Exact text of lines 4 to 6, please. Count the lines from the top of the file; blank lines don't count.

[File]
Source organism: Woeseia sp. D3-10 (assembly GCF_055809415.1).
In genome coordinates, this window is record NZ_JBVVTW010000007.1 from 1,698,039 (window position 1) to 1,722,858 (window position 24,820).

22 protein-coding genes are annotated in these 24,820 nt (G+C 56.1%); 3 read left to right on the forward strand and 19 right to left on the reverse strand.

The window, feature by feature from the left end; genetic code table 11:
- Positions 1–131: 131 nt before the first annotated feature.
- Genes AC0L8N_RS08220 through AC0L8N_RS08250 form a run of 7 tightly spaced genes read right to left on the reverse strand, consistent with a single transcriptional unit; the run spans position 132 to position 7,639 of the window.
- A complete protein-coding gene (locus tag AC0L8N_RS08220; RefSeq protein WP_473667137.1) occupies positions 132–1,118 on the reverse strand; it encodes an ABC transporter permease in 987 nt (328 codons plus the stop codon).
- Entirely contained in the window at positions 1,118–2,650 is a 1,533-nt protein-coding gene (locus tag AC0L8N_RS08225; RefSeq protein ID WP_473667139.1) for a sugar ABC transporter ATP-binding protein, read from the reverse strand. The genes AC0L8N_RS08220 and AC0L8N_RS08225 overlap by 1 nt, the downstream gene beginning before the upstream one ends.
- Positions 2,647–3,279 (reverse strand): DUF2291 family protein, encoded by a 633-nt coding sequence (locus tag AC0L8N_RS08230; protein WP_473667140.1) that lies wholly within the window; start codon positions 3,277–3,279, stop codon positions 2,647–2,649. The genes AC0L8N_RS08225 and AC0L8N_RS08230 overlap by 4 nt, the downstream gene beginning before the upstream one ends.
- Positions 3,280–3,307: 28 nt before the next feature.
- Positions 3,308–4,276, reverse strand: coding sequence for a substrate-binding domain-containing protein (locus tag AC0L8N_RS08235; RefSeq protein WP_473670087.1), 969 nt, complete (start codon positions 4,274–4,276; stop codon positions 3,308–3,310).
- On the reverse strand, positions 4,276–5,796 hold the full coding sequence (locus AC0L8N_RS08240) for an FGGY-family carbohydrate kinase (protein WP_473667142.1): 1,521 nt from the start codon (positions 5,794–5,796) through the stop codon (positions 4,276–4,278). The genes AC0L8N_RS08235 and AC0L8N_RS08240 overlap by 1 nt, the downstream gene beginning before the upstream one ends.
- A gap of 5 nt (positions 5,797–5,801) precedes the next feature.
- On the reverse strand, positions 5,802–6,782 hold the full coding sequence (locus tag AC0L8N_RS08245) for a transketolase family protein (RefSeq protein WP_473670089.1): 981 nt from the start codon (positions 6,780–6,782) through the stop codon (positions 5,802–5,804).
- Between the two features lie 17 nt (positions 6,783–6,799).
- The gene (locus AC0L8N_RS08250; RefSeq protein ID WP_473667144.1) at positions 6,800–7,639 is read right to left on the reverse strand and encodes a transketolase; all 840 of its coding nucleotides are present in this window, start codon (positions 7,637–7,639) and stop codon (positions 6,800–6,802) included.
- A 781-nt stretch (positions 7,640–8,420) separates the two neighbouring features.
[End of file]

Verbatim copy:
The window, feature by feature from the left end; genetic code table 11:
- Positions 1–131: 131 nt before the first annotated feature.
- Genes AC0L8N_RS08220 through AC0L8N_RS08250 form a run of 7 tightly spaced genes read right to left on the reverse strand, consistent with a single transcriptional unit; the run spans position 132 to position 7,639 of the window.